Letters on the Culture of the Vine and Manufacture of Wine by Maro, pen-name of William Macarthur. Letters IX, X and XI, reproduced in Part 6, dealt with the vintage, including the theory and practice of fermentation and preparation for winemaking. The vintage is continued in Part 7, letters XII and XIII giving a description of grape harvesting and crushing. The illustration used here is an excellent lithograph showing the grape harvest at the third vineyard at Camden Park in 1878.
The entire book is reproduced in the Hortus in ten parts. For background information and Macarthur’s Introduction to the book see Part 1.
Published Sep 24, 2010 - 05:07 PM | Last updated Jul 21, 2011 - 11:14 AM
Floristry, in the 17th, 18th and 19th century meaning of the word, the growing and improvement of flowering plants for the sake of their beauty alone, has a long history in China and Asia but is of relatively recent origin in Europe. From quite humble beginnings, the small scale leisure activity of artisans and labourers, it attracted the attention of the owners of the great pleasure gardens and botanic gardens of Europe. Specialised nurseries began to appear to service great and small gardens, providing a means of disseminating the beautiful new varieties which the nurseries were both breeding and obtaining from enthusiastic amateurs.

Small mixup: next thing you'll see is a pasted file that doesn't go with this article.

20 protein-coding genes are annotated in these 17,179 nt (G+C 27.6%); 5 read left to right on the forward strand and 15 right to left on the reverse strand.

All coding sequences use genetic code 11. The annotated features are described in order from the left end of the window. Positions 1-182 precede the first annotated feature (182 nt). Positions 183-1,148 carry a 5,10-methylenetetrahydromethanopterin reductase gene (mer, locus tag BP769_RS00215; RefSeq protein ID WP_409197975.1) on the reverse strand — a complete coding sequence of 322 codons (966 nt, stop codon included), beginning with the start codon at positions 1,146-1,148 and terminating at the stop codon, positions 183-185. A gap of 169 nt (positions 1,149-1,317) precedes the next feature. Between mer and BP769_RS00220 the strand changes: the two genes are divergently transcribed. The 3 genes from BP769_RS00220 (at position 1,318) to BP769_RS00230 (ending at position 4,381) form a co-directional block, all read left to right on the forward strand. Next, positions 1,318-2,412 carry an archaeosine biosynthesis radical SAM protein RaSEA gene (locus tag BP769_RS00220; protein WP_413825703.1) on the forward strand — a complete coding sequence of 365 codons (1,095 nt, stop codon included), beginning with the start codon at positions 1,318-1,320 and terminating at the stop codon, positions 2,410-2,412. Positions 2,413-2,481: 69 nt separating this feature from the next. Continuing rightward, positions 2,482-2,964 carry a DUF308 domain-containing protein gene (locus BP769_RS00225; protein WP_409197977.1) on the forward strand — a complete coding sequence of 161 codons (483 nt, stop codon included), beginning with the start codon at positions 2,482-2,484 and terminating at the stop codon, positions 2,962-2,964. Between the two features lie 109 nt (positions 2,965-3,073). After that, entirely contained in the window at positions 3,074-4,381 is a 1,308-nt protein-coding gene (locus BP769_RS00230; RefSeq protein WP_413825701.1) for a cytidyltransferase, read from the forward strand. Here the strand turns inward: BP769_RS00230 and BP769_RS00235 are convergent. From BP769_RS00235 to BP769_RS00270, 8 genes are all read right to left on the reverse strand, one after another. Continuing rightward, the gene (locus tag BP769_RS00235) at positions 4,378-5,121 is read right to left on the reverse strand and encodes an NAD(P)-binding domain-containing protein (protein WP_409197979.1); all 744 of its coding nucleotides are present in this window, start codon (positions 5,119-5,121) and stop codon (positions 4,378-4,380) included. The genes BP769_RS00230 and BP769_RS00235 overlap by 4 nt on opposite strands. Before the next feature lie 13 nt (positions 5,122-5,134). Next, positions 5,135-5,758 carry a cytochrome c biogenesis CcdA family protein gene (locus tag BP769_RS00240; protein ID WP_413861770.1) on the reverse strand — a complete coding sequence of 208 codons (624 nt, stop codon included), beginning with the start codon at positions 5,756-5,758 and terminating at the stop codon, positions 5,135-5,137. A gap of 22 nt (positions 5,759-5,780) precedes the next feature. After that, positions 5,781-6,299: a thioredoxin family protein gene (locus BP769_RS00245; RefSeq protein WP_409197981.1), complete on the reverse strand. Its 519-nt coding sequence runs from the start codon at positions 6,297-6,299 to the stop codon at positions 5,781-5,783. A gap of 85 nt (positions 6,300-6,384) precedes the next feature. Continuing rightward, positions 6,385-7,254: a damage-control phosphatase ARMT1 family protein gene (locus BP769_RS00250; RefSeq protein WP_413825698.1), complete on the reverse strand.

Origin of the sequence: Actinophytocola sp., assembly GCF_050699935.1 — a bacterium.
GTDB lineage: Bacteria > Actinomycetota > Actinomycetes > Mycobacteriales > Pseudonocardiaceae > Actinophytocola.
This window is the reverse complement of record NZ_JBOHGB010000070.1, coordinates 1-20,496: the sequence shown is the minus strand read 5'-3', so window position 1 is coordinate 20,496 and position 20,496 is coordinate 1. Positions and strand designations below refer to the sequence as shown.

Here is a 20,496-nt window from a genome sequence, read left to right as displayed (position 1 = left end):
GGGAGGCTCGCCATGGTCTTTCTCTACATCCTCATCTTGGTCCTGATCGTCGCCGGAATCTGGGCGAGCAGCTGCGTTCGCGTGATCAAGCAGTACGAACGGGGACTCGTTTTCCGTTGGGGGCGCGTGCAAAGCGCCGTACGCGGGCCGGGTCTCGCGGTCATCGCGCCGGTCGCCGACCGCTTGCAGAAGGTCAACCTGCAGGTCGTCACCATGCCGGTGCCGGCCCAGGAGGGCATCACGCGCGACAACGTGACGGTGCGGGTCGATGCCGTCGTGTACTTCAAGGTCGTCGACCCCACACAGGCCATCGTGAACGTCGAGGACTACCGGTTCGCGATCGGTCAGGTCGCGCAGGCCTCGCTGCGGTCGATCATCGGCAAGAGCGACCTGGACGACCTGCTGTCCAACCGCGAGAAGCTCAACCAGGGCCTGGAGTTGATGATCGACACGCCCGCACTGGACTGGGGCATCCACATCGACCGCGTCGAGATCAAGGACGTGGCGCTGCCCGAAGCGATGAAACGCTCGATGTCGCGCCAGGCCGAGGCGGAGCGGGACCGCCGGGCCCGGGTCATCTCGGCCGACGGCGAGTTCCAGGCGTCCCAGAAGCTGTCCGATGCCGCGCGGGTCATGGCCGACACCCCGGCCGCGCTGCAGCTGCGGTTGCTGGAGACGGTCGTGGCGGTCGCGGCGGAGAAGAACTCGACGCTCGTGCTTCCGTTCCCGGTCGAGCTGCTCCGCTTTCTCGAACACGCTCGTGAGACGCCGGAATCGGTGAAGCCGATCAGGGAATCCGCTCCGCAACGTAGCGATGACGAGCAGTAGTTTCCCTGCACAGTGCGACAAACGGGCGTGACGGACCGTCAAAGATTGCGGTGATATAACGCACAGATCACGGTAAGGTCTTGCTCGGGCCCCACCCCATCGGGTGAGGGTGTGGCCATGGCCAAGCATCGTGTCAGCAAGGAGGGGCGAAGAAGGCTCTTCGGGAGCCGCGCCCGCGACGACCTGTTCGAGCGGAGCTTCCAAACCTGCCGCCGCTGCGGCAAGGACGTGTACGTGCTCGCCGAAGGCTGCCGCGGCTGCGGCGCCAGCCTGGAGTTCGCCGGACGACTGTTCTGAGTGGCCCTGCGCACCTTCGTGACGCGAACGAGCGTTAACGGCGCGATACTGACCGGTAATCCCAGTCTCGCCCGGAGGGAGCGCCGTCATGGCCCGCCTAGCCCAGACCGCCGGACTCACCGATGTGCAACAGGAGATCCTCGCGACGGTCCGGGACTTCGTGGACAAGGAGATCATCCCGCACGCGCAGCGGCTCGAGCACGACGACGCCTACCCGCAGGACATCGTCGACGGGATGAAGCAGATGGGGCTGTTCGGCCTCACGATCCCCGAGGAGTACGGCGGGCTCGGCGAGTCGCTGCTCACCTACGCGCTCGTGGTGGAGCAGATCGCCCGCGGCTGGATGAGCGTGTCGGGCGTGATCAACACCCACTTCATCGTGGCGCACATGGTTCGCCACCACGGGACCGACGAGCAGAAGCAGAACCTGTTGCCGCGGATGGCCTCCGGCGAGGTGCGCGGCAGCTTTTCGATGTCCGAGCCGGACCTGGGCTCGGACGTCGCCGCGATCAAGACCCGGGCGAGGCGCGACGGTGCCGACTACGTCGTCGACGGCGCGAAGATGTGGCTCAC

Published Mar 12, 2010 - 03:41 PM | Last updated Jun 27, 2010 - 05:30 PM
The family Gesnereaceae was an important contributor to the diversity of the colonial garden of Camden Park, with 97 plants described in the Hortus, mainly from the genera Achimenes and Sinningia. This short article provides a good overview of the history of Gesneriads as garden plants, and some very useful advice on their culture. Unfortunately I have lost the source reference, but the content suggests that it was written for an Australian colonial readership. The article is simply signed L.W.
Published Jun 26, 2010 - 03:01 PM | Last updated Jun 26, 2010 - 03:19 PM
The Hortus attempts to correctly identify, describe, illustrate and provide a brief history of all the plants grown at Camden Park between c.1820 and 1861.
The Hortus plants served a wide range of purposes: ornament, living fences, fibre, dyestuffs, medicine, food from the garden and orchard, and many others.
Plants in the Hortus are grouped by Family, perhaps the most useful of the higher order classifications.
Essays enhance the Hortus by providing a level of detail about the gardens, people, and plants that would be inappropriate for an individual plant profile.
News provides an opportunity for people interested in the gardens to keep in touch with the work being done to maintain and reinvigorate the gardens and receive advance notice of events such as Open Garden days.